− The design of micro-credential courses is described in another eBook. This also includes the design of microlearning units of less than 1 ECTS within a course, for which labour market demand is growing. These “learning objects” can have also an innovative impact on mainstream courses.
− a micro-credential programme, consisting of a coherent set of courses in a specific field, requiring a curriculum design methodology.
− In this e-book, we discuss the design of joint micro-credential programmes. They have a total learning volume of 4-6 ECTS (CMF micro-credential programmes) or more (for example, a microdegree programme of 20-40 ECTS or an undergraduate or postgraduate certificate programme of 60 ECTS). The volume will depend on the institutional and national qualification structure for micro-credentials that will be developed in the coming years as a follow-up to the intended Recommendation of the Council of Ministers on Micro-credentials.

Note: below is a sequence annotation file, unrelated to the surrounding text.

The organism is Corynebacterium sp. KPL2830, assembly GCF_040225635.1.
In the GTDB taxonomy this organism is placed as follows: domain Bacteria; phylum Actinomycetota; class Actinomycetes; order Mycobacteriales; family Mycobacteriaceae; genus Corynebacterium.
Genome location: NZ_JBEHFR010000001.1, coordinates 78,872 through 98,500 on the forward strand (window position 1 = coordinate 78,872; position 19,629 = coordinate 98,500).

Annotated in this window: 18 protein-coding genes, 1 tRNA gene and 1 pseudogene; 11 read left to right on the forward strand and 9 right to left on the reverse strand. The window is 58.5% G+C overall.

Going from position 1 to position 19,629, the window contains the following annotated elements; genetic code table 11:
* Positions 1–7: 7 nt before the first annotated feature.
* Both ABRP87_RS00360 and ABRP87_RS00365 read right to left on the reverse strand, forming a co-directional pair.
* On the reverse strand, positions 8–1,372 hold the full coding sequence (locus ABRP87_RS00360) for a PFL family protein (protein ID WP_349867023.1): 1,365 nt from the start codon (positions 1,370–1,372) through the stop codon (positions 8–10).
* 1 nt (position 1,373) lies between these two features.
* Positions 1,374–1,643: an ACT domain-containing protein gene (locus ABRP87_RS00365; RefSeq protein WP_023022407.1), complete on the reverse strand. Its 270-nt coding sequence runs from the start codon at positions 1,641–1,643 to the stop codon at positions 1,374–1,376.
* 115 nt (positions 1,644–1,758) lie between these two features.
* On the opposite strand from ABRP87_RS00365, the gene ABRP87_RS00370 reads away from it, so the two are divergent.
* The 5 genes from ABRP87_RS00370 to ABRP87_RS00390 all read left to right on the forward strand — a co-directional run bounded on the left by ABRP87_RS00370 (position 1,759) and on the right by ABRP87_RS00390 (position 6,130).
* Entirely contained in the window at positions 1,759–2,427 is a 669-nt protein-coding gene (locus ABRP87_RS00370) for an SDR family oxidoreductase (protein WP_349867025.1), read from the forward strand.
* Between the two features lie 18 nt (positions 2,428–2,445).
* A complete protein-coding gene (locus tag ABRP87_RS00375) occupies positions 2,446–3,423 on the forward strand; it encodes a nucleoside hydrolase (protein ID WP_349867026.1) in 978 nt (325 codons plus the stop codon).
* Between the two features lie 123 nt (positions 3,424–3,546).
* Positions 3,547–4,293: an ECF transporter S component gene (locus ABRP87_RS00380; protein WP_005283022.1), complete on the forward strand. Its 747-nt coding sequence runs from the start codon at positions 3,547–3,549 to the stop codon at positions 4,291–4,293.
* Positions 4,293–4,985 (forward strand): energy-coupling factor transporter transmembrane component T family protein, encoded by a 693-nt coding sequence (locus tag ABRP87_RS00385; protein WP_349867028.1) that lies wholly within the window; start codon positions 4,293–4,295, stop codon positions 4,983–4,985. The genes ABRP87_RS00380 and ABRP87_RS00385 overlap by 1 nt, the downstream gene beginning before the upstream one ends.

• The design of a micro-credential programme can be disciplinary or interdisciplinary, according to the objectives of the programme and the pedagogical approach chosen (e.g. a challenge-based approach);
  • Micro-credential programmes have an academic and professional profile and seek academic and professional recognition. They are designed by a higher education institution and possibly co-designed by a labor market organization (a public or private enterprise; a professional body; an employment agency);